Crying – even sham tears – is good. Medical experts say that crying is healthy. It rids the body of harmful toxins and reduces stress and even the risk of cardio-vascular disease.

Crying is great for your mental health too. Displaying your emotions openly – wearing your heart on your sleeve – tells others you are not a phoney shit-faced jerk, but a genuine and vulnerable person. It draws others closer to you. Crying in fact is a sign of inner strength, that tells the world that you don’t care about what others think.

When you cry in front of others, you are showing us all that it’s a perfectly normal and natural emotion. You are setting a trend. Haven’t you felt like crying at a funeral, after watching others cry, even though you had never known the dead dude?

Crying is infectious. Crying could even indicate that you are great at sex, but like I said, I won’t get into that. I shall however say this to all my male readers – try bursting into tears in front of a broad you have the hots for. You’ll be surprised when she gets turned on seeing your vulnerability and draws your head into her ample bosom and rocks you and says, “There, there, my koochie woochie woo, come here you.”

Ooops, I gotta go. My eyes just fell on Sathyajit Ray’s Pather Panchali. I can feel a good cry coming up. Toodle-oo!


Post scrotum:

In case you want to try having a nice big bawl, here’s the link to that Thai TV commercial I spoke about in para-3……..


Musings of a God-Whisperer (Part-1)

Every religion has it’s myths. Christianity swears by a Jesus who walked on water, brought a dead dude to life and turned water into wine. (Jesus chose the wrong profession. He should have taken out a lease on a bistro instead).

Likewise, every religion has it’s accompanying myths. Myths seem fantastical but they are meant to create symbolisms.

Take Hanuman, the half-ape, half-man demi-God in the Hindu epic “Ramayana” who was known for his blind loyalty to the capo-di-tutti-capi of Gods, Rama. Rama is an exiled God king.

Oh yeah, Hinduism likes it’s messiahs and Gods to be members of the elite, unlike those of the Abrahamic faiths which have strictly blue collar messiahs who fit the narrative – fighting oppression. Jesus was a carpenter, Mohammad a camel washer in a caravan and old Moe – just a dumb bearded nut with a stick who wandered around the wilderness for forty years, mumbling to himself over and over…”Where the fuck am I?”

In this little anecdote, Rama, the exiled heir to the throne at the kingdom of Ayodhya, returns to claim his crown after 14 years in the wilderness. If you are not a Hindu, you’d want to know why Rama took off on his decade long camping trip, but it is a wierd Harry Potter meets Lord of the Rings story. You’re better off not knowing why, trust me.

Rama’s triumphant return from the hills and coronation is a grand affair. On a certain level, it bears some similarity to the marriage of Connie Corleone in ‘The Godfather’. Custom dictates that the bride and groom have to award gifts and boons to the help. So, Rama’s wife, Sita, gifts her priceless sapphire ring to Hanuman as a reward for his blind loyalty to Rama.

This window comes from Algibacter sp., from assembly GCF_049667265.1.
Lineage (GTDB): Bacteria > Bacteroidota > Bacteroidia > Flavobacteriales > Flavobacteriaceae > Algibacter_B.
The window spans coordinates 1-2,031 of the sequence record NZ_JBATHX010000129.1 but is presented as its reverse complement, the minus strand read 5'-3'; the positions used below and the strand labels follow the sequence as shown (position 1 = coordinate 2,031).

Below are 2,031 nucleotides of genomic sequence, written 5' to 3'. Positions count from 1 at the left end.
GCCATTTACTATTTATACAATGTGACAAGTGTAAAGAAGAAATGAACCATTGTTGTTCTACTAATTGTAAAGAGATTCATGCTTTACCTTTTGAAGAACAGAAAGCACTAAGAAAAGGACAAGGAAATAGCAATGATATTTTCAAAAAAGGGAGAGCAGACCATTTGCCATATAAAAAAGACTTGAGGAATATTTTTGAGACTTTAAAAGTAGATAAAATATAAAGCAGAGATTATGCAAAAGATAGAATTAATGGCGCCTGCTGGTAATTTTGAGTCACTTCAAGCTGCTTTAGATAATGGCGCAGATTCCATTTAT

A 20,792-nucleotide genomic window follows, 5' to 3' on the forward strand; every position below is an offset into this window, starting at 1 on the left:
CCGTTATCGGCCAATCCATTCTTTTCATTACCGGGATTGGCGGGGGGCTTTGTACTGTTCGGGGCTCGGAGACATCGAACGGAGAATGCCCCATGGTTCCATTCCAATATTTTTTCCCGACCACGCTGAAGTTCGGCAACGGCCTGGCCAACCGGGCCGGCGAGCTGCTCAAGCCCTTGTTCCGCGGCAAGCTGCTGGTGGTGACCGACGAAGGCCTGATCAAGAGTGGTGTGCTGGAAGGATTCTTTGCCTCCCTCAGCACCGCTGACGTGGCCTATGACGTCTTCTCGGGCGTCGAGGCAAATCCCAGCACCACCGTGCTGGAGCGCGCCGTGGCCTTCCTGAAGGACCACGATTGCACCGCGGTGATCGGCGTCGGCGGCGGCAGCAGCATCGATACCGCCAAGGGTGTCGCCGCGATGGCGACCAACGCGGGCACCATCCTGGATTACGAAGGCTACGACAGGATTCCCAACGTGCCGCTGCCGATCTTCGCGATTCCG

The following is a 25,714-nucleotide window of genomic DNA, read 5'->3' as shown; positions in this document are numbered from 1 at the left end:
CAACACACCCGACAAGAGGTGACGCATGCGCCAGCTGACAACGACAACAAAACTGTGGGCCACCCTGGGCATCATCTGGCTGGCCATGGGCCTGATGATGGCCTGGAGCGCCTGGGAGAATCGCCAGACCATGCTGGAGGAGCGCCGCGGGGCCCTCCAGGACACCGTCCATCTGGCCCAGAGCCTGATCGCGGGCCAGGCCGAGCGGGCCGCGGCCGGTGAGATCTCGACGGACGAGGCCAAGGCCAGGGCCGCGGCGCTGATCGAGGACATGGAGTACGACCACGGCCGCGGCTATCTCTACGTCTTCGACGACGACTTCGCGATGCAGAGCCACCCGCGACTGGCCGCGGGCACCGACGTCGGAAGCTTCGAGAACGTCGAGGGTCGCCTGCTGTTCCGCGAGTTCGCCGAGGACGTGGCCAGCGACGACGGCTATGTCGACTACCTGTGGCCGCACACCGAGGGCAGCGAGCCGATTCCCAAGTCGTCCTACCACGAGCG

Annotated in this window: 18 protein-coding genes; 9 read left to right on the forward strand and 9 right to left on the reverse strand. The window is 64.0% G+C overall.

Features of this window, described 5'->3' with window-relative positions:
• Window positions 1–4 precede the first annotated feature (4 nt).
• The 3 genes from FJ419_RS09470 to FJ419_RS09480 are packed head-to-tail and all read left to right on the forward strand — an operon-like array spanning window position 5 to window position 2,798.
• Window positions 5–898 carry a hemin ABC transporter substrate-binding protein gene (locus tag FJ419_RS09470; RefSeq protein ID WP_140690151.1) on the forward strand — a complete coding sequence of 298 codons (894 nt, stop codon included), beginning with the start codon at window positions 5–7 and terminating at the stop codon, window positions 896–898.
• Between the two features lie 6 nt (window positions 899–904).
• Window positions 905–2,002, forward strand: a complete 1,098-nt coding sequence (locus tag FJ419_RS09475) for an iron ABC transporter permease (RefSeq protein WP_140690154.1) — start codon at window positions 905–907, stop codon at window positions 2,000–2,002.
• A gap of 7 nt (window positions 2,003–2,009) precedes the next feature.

Hanuman takes the ring, pops the sapphire from it’s setting and scrutinizes it as if he was looking for something in it. When he sees nothing but a dumb sapphire, he chucks the ring into the dumpster. This annoys Sita. Understandable. If you gift someone a priceless jewel and he destroys it in front of your eyes, you’d be pissed too.

Rama is perplexed too. He asks Hanuman what the eff he was trying to find in the ring. Why did he pop the precious stone and throw it away? Hanuman replies, “I am trying to find my Rama in the ring. Anything that does not have Rama in it, is of no use to me.” (I have to say, Hanuman sounded a bit like Mike Pence there).

You’d think Hanuman is bonkers but there’s a symbolism in his words. In our race for material comforts and luxuries we have forgotten God. We have begun believing that there is happiness and peace without Him. Life and it’s pleasures and desires is the sapphire ring that Sita gave Hanuman.

But in spite of it’s priceless value, the ring failed to attract Hanuman because he didn’t see Rama in it, meaning thereby that whatever may be our possessions and attainments, we shall never be able to attain the ultimate nirvana if we are not devoted to the Supreme.

What puzzles me though, is the fact that it was the divine Sita who tempted Hanuman with the ring. Had Rama orchestrated the whole thing? Did he make Sita give Hanuman the ring to test his devotion to him? One never can tell. Trust me, Gods can be nuts too.

There are parallels to that inexplicably petty act on part of the divine, in other faiths as well. The Christian/Jewish/Islamic God’s ‘test’ of Abraham’s faith comes readily to mind, when an egocentric and insecure God forcibly orders Abraham to sacrifice his son, Isaac, not bothering to tell him why the kid has to die. Of course, God – through his own version of Sarah Huckabee Sanders – tells Abraham to stop at the last split-second, when Abraham’s arms are raised and about to strike. What a display of vicarious, macabre cheap thrill seeking!

Let me tell you something. If someone I am devoted to asks me to kill my son, I’ll tell him to go fuck himself and if I see him again I’ll kill him with my own bare hands, plain and simple, God or no God.

Is it small wonder that I am an atheist?